That search could start, Cantor said, with a list of GOP proposals that would save $715 billion over the next decade by ending payments to wealthy farmers, limiting lawsuits against doctors, and expanding government auctions of broadcast spectrum to telecommunications companies, among other items.
Democrats said they were encouraged by the move, which could smooth the way to a compromise allowing Congress to raise the legal limit on government borrowing and avoid a national default.
“There’s common ground there,” said Rep. Chris Van Hollen (Md.), the senior Democrat on the House Budget Committee, who is representing House Democrats in the Biden talks.
The conciliatory tone signals the opening of a new and more consequential phase in the battle to design an affordable government for an aging society. After months of partisan brinkmanship over comparatively small cuts to the current budget, lawmakers returned to Washington this week to confront the harder problem of reducing a national debt that has risen to alarming levels.
They face a tight deadline: Without congressional action, the debt will hit the legal limit of $14.3 trillion in the next two weeks. Treasury Secretary Timothy F. Geithner has said he can juggle the books and pay the bills through Aug. 2. But at that point, the U.S. government would risk a default on its obligations and economic disaster.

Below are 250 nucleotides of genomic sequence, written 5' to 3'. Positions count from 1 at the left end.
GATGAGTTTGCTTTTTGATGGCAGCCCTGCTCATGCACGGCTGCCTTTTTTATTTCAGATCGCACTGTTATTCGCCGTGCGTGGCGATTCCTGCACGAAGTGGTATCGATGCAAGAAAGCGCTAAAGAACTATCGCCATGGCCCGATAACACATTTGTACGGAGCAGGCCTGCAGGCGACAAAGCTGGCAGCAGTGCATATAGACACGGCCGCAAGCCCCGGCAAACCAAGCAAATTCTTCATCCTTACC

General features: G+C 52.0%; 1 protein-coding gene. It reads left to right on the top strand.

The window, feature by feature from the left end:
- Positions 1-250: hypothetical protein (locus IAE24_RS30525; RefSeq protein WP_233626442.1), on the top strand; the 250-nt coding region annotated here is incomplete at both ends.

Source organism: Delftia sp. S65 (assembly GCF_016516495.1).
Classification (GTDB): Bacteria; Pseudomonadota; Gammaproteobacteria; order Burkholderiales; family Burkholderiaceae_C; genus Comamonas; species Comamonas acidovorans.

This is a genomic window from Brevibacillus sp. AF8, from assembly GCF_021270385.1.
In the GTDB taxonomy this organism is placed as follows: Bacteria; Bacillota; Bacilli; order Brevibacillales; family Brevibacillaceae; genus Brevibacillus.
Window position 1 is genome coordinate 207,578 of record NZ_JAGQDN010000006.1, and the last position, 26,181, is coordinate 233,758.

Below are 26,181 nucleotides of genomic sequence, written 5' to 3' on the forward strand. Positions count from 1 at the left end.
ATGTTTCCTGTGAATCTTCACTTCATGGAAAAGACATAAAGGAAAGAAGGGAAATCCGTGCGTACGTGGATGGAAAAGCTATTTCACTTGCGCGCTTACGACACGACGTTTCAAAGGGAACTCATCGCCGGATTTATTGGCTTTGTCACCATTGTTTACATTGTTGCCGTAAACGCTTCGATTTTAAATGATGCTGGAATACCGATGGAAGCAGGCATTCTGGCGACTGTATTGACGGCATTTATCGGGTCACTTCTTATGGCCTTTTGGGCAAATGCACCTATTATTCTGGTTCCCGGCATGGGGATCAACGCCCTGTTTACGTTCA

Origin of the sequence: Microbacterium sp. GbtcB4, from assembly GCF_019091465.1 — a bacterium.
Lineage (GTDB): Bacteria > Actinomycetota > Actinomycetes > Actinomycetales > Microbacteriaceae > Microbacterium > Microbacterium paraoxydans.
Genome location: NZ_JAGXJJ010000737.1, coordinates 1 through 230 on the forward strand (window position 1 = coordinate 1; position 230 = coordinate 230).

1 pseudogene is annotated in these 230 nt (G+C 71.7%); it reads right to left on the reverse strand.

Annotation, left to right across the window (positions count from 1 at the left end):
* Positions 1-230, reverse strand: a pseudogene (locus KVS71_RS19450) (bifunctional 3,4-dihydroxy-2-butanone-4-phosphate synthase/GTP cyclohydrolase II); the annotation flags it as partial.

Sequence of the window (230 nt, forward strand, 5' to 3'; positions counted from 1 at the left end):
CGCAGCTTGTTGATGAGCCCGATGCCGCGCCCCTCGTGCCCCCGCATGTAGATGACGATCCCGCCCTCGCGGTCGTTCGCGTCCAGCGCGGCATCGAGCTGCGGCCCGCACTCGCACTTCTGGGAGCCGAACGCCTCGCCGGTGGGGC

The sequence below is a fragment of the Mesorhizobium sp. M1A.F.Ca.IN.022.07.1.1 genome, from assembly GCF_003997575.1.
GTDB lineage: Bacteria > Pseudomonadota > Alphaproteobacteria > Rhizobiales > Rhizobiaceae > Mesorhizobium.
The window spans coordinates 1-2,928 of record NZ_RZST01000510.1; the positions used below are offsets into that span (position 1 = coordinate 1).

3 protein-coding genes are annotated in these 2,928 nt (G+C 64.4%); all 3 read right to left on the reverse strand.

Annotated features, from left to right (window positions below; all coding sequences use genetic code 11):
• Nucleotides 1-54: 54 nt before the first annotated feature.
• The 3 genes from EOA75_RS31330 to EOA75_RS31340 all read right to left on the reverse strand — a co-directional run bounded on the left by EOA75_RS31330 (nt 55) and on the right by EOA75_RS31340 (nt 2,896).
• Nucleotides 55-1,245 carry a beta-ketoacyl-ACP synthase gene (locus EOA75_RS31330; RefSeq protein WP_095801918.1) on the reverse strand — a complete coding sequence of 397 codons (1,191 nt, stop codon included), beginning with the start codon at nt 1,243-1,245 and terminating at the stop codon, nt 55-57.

Congressional leaders in both parties, eager to avoid that outcome, are dispatching representatives to the Biden talks to try to hash out a debt-reduction accord that would make it easier for lawmakers to cast a politically difficult vote for additional borrowing.
Even the more austere spending plan drafted by House Budget Committee Chairman Paul Ryan (R-Wis.) and approved last month by the House would require an increase in the debt ceiling of about $1.9 trillion to cover the government’s bills through September 2012.
With voters growing increasingly anxious about the debt, Republicans and some Democrats are refusing to approve additional borrowing without an explicit strategy to reduce deficit spending. Raising the debt limit will be particularly difficult in the House, where the Republican majority is dominated by conservatives who have vowed to oppose any additional borrowing.
In the Biden talks, Cantor said, he would press for all the provisions in the Ryan proposal, including changes to Medicare and Medicaid that would produce hundreds of billions of dollars in savings and dramatically transform both programs. He challenged Obama to provide specifics of his own deficit-reduction plan, which calls for modest changes to the programs. But with Democrats showing no inclination to engage seriously on entitlements, Cantor said, the Ryan budget offers many other avenues for compromise.